Consistent with the principles and concepts in OMB Circular A-130, the FDIC established within its IT governance processes permanent bodies, such as the CIRC and CIO Council, to help ensure effective oversight of IT investments. These governance bodies are responsible for prioritizing potential IT investments for funding and for monitoring funded IT investments. The CIRC has responsibility for reviewing capital IT investments to determine whether they:

- Align with the FDIC’s business requirements;

- Reduce risk by establishing both clear performance measures and accountability for project management and substantial stakeholder involvement and support throughout the project;

- Achieve cost, schedule, and performance targets;

- Provide business value and technical compliance with the EA, as appropriate; and

- Integrate information security to mitigate risks. The CIO Council is responsible for governing a portfolio of IT projects and expenditures. The CIO Council’s responsibilities include such things as prioritizing the portfolio of IT investments it oversees, monitoring the performance of that portfolio, and considering existing and changing corporate and divisional business needs.

We have previously reported that IT projects overseen by the CIRC or CIO Council, the FDIC’s permanent governance bodies, generally met planned schedules, remained on budget, and met user expectations.24 In that report, we observed several factors that helped to ensure the success of IT projects, including acceptance and representation from stakeholders during a project’s development, marketing the benefits or reasons for the project, and managing the expectations of end users. The report also emphasized the importance of setting realistic milestones and deadlines for IT projects to allow time for adequate stakeholder communication.

Footnote 24: See OIG Report, The FDIC’s Information Technology Project Management Process (July 2014). [End of footnote]

Neither the CIRC nor the CIO Council governed the three IT initiatives that we reviewed. The CIO concluded that the Email to the Cloud initiative was a “low risk,” technical refresh of a commodity IT service, would cost less than $3 million, and would be procured through an existing enterprise agreement. In addition, the Laptop Deployment initiative was a technical refresh of FDIC desktop computers. The CIO Organization funded both the Email to the Cloud and the Laptop Deployment initiatives with resources from the existing IT budget. Further, the FDIC terminated the Mobile Managed Services initiative as it was not found to be cost-beneficial. As a result, none of the three initiatives met the cost, risk, or funding requirements that would subject them to CIRC or CIO Council oversight.

The FDIC’s existing IT governance processes and associated criteria allow divisions and offices to establish project specific governance over IT initiatives when the criteria for CIRC or CIO Council oversight are not satisfied. This can result in divisions and offices executing projects that consider their own more narrow interests in achieving a certain outcome, but may not adequately consider security, compliance with EA requirements, privacy controls, interdependencies with other systems, the potential for increased cost from duplicative processes and systems, and other agency-wide impacts.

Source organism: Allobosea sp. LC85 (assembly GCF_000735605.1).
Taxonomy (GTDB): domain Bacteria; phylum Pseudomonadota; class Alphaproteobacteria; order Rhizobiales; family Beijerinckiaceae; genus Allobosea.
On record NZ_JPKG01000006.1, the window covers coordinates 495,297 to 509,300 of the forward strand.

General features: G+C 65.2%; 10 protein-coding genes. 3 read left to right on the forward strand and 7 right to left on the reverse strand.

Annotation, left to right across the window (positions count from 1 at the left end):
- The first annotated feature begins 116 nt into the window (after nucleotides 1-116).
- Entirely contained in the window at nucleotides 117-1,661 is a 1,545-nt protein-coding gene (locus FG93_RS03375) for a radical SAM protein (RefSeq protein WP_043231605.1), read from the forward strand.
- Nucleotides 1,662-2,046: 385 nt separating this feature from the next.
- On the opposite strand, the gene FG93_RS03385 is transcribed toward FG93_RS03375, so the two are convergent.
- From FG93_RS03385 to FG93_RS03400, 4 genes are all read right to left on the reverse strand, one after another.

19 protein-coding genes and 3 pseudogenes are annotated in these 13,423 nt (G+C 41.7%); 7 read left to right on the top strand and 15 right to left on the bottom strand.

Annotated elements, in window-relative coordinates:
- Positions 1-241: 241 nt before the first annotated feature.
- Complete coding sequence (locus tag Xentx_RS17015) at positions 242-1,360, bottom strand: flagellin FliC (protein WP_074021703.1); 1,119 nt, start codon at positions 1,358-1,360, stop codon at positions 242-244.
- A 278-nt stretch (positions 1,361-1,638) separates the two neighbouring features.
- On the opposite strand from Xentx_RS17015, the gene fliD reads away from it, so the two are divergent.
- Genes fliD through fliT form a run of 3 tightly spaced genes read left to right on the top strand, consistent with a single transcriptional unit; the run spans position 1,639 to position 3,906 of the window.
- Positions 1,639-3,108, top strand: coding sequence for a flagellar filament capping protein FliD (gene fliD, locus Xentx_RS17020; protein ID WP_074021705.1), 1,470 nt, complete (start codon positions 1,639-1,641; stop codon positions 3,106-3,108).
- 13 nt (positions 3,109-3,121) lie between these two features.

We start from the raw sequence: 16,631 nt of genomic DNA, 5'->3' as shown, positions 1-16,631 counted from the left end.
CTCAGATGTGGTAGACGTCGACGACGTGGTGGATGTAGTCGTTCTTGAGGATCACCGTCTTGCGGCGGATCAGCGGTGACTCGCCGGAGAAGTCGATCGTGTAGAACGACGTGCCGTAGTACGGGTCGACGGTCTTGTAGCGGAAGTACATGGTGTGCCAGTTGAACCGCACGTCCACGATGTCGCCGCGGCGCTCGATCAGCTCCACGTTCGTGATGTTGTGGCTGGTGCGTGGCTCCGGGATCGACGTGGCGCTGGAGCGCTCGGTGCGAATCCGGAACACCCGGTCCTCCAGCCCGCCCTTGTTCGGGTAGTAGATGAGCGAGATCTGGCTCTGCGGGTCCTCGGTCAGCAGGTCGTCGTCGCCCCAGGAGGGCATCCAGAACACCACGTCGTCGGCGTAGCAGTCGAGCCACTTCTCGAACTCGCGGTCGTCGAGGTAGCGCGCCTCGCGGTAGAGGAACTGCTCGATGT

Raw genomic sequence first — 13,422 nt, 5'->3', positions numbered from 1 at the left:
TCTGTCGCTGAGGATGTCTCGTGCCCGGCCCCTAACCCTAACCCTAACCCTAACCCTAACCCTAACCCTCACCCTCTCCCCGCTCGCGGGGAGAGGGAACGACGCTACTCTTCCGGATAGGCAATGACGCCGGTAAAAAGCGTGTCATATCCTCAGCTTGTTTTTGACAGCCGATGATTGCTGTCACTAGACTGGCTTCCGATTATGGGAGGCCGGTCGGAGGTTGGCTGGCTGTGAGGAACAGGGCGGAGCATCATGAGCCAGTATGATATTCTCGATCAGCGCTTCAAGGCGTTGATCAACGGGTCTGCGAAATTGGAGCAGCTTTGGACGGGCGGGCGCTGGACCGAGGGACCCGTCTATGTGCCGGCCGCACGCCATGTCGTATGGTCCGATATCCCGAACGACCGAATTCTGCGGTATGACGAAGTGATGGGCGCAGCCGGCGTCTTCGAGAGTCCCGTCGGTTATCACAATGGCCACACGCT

The CIO established governance processes for two of the IT initiatives we reviewed (the Email to the Cloud and the Laptop Deployment) that generally conferred formal oversight and decision-making to the former CIO and CIO Organization officials. For both initiatives, the former CIO set aggressive implementation schedules, but did not obtain broad business stakeholder involvement in the early stages of the initiatives’ lifecycles. This limited communication and led to unaddressed business needs, resulting in delays, inefficiencies, and increased costs. For example:

- The former CIO’s staff considered the project schedule for the Email to the Cloud initiative to be overly aggressive.25 Our interviews with CIO Organization officials and project team staff and our review of FDIC project documentation and emails for the initiative confirmed that this schedule was unrealistic as it abbreviated the time for obtaining organizational support, understanding business needs, and ensuring effective communication. CIO Organization managers also expressed concern over the aggressive schedule for the Laptop Deployment initiative (i.e., completion within 60 days) stating that the schedule was unrealistic and did not allow for acceptance testing or effective communication with end-users in FDIC divisions and offices.

Footnote 25: The project began on June 13, 2016, with the goal of beginning migration of mailboxes to the cloud by December 31, 2016, approximately 6 months later. [End of footnote]

- The CIO Organization only engaged with representatives from the Division of Administration (DOA), the Legal Division, and the OIG during the early stages of the Email to the Cloud initiative to address known business needs related to e-discovery,26 records retention, and email segregation. The CIO Organization did not meet with other FDIC divisions or offices to assess broader business needs and impacts until January 11, 2017, almost 7 months after starting the initiative.

Footnote 26: Electronic discovery (also called e-discovery) refers to any process in which electronic data is sought, located, secured, and searched with the intent of using it as evidence in a civil or criminal legal proceeding. [End of footnote]